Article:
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Opera, Brave, Vivaldi to ignore Chrome’s anti-ad-blocker changes, despite shared codebase

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Despite sharing a common Chromium codebase, browser makers like Brave, Opera, and Vivaldi don’t have plans on crippling support for ad blocker extensions in their products — as Google is currently planning on doing within Chrome.

The three browsers makers have confirmed to ZDNet, or in public comments, of not intending to support a change to the extensions system that Google plans to add to Chromium, the open-source browser project on which Chrome, Brave, Opera, and Vivaldi are all based on.

The Manifest V3 scandal

Google announced plans to modify the Chromium extension system last October when the browser maker said it would develop a new set of standards — collectively known as Manifest V3 — that will modify how extensions work on top of the Chromium codebase.

It took extension developers a few months to understand how intrusive the Manifest V3 modifications were, but they did eventually realize that Google was planning to replace one of the main technology through which extensions interacted with website requests, in favor of one that was far inferior.

Initially, it was thought that extensions which provided ad-blocking services would be the ones impacted the most, but it was later also discovered that extensions for antivirus products, parental control enforcement, and various privacy-enhancing services were also affected.

Users protested against Google’s decision, and the company came under heavy criticism from the public — with many users accusing it of trying to sabotage ad-blocking extensions that were cutting into Google’s advertising business profits.

Google backtracked on the change a month later, in mid-February, but it appears that the promise to keep the old extension technology intact was just a lie.

At the end of May, Google made a new announcement in which it said that the old technology that ad blockers were relying on would only be available for Chrome enterprise users, but not for regular users.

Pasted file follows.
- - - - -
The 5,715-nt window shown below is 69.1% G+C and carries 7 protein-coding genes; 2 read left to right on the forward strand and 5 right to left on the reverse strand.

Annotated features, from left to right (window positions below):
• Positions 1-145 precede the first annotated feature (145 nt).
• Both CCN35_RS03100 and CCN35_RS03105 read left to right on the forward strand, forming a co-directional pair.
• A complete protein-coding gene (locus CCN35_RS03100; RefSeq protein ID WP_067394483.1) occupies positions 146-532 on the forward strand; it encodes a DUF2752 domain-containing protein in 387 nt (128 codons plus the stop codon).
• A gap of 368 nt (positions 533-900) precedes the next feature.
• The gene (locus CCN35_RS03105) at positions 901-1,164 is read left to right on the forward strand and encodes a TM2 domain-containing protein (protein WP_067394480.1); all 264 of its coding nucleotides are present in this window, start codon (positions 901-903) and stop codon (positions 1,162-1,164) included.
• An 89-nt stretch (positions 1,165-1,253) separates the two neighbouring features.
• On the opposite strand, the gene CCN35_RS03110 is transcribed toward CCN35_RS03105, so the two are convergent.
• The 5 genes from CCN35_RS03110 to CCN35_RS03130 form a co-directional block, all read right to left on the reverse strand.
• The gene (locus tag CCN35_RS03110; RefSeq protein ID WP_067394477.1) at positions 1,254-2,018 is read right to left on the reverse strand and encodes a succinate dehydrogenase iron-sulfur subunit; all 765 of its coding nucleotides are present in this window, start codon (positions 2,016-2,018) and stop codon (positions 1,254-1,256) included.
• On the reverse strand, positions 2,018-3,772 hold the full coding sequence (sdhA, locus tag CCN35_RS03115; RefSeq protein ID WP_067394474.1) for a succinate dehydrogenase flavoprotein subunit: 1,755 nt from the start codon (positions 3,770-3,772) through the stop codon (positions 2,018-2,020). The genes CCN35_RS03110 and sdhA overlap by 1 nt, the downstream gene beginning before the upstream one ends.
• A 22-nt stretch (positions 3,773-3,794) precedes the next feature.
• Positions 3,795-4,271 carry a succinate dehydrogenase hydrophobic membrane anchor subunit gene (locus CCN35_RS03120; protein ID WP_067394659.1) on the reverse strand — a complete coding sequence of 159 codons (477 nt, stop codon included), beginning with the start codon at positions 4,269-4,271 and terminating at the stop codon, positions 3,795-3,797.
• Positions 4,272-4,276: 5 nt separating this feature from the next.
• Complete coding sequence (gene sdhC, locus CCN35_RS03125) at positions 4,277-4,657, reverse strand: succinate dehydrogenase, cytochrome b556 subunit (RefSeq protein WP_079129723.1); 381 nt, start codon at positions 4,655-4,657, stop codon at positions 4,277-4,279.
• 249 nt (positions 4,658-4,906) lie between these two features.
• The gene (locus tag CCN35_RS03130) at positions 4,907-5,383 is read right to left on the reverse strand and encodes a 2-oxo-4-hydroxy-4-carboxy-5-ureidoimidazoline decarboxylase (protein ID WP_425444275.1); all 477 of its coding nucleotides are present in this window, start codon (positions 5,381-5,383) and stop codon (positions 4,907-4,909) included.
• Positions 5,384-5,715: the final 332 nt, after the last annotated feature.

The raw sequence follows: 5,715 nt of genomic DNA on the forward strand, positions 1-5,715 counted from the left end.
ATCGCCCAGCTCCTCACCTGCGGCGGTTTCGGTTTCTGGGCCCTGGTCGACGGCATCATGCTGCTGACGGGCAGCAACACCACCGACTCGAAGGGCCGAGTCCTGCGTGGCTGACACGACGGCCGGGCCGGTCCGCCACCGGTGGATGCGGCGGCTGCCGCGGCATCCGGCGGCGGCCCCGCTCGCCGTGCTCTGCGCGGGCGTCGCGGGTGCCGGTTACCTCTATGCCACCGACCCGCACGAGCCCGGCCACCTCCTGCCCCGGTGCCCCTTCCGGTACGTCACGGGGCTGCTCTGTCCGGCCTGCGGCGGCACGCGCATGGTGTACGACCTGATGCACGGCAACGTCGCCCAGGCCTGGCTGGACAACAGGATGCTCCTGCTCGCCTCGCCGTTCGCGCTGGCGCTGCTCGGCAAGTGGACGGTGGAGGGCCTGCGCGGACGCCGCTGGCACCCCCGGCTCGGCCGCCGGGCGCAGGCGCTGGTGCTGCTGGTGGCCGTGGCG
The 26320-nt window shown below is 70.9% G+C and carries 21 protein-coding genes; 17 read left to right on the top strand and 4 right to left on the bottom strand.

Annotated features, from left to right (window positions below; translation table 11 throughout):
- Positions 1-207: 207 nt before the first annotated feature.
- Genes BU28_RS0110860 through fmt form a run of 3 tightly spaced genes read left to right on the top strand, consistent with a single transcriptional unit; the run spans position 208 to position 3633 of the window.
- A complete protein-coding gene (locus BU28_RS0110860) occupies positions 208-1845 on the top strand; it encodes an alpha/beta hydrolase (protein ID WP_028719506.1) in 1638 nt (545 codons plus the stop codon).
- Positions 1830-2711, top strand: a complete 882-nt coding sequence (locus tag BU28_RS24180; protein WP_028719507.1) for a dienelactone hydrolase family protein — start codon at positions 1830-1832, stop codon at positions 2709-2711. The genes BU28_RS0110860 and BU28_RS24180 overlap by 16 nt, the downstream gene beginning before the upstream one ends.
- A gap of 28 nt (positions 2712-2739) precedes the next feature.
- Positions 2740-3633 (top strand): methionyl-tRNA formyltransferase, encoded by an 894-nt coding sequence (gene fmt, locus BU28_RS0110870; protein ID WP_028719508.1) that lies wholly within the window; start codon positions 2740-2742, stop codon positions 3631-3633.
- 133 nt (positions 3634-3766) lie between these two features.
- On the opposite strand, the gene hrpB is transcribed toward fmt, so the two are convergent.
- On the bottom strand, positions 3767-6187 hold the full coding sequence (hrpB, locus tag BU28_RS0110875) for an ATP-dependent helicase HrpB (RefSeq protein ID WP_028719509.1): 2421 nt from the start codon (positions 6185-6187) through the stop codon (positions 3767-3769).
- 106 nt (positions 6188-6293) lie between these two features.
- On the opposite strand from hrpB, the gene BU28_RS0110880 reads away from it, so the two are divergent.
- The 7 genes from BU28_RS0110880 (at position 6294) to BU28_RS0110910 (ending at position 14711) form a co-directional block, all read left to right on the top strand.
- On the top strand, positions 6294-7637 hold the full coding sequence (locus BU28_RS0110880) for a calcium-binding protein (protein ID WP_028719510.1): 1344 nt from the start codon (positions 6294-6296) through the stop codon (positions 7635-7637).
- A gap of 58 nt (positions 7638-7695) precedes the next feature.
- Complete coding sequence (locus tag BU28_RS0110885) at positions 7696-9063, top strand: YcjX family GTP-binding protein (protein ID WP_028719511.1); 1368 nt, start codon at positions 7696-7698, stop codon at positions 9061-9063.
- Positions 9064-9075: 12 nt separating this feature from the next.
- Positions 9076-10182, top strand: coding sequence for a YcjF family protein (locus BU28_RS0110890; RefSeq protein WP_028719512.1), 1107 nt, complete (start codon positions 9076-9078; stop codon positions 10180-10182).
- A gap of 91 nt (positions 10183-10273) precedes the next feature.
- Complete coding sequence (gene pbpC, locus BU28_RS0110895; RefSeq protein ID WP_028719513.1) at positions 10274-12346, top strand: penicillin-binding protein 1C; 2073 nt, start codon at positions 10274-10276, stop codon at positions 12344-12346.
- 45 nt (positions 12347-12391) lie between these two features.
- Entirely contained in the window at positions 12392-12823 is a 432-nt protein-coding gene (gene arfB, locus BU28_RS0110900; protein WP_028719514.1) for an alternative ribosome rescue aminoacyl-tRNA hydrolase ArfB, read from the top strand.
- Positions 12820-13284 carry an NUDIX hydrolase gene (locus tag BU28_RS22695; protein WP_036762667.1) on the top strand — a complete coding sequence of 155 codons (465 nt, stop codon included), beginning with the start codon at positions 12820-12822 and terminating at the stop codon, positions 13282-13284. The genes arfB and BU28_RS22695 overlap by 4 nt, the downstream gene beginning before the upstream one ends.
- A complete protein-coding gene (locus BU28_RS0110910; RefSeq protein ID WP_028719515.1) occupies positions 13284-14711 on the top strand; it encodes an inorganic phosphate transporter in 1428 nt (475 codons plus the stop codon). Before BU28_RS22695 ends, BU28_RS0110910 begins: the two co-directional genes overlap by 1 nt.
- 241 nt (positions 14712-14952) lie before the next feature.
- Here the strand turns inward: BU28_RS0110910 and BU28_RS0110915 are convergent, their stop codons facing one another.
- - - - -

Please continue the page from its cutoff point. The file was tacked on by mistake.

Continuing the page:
This time, Chrome developers seem intent on plowing through with their decision, with the Manifest V3 changes being scheduled to go live in January 2020, when ad blocker extensions would see their ability to block ads greatly diminished.

The move has angered Chrome users beyond belief, with many vowing to switch browsers, and many setting their eyes on Firefox, whose developers have been working to transform and rebrand the former fan-favorite into a privacy-first product.

But Google’s planned Manifest V3 changes are being added to the Chromium base, meaning they’ll also likely impact other Chromium-based browsers as well.

Brave

In an email to ZDNet on Friday, Brendan Eich, CEO of Brave Software, said the Brave browser plans to support the old extension technology that Google is currently deprecating.

“To respond on the declarativeWebRequest change (restricting webRequest in full behind an enterprise policy screen), we will continue to support webRequest for all extensions in Brave,” Eich told ZDNet.

In addition, Brave itself supports a built-in ad blocker, that users can utilize as an alternative to any extension.

Furthermore, Eich told ZDNet that Brave would continue to support uBlock Origin and uMatrix, the two extensions developed by Raymond Hill, the Chrome extension developer who’s been highlighting Google’s plans to sabotage Chrome ad blockers for the past months.

Opera

ZDNet also received a similar statement from Opera, another browser vendor which uses the Chromium codebase.

“We might also consider keeping the referenced APIs working, even if Chrome doesn’t, but again, this is not really an issue for the more than 300 million people who have chosen Opera,” an Opera spokesperson told us.

This is because, just like Brave, Opera also ships with a built-in ad blocker.

“All the Opera browsers, both on mobile and PC, come with an ad blocker that users can choose to enable,” the spokesperson said. “This means that Opera users aren’t really exposed to these changes – unlike users of most other browsers.”